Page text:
We made our own company pledge, enlisted experts and challenged our community: Given the scale of the movement, silence would be remembered as violence. Even still, we hit roadblocks — we enthusiastically helped organize a cleanup after protests turned destructive in Center City, which was criticized for focusing on a wealthier downtown district, rather than long disinvested neighborhoods.
We all demanded more from each other. Fifty years of prioritizing shareholder value above all else was being challenged: Tech CEOs had nowhere to hide. That had to mean me too, as Technical.ly’s top leader.
So what have we done internally since?
- Compensation analysis: We analyzed take-home pay by race, gender, age. In overall compensation, there was little variation, but our operations manager found our white employees contributed to their 401k on average double what our employees of color did. To close the gap, the company made an immediate across-the-board contribution to all employees. Later we additionally increased the overall percentage match, while making a financial adviser available for all employees. We closed but not erased the difference.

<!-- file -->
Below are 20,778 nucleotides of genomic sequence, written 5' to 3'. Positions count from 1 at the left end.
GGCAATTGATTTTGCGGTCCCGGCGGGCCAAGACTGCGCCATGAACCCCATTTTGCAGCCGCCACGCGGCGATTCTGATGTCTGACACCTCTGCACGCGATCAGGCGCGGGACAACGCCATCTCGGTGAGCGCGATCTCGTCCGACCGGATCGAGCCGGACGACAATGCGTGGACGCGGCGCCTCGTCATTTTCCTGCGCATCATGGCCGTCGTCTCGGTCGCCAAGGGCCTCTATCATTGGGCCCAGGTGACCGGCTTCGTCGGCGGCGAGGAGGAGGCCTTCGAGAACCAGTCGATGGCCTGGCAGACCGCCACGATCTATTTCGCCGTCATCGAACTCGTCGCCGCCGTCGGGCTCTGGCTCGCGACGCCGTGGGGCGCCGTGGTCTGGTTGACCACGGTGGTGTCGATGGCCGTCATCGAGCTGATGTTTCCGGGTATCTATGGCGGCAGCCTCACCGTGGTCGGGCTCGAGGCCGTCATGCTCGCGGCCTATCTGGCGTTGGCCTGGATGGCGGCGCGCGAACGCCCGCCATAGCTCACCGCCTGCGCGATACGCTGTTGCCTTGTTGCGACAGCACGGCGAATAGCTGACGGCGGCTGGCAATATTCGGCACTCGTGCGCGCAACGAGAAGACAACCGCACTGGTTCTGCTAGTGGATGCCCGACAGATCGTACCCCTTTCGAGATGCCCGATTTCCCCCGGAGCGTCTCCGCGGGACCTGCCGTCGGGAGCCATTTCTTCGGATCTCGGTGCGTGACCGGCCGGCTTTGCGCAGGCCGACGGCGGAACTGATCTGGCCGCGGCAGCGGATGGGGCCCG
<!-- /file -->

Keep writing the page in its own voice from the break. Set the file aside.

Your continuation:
- Mental health resources: We outlined for staff the available free and low-cost mental health and therapy options, both for those in and out of our health insurance plan. (The company also increased our health insurance contribution.)
- Supporting Black-owned businesses: We offered in-kind support to promoting Black-owned tech businesses, which we added to our client roster.
- Job description audit: We reviewed our job description template, adding new language encouraging candidates to apply whether or not they feel they have all the listed skills and requirements.
- Clearly defined chain of command: Our staff manual lists an array of people who can be contacted to lodge complaints or discuss internal issues, including those with specialized training and people with various backgrounds.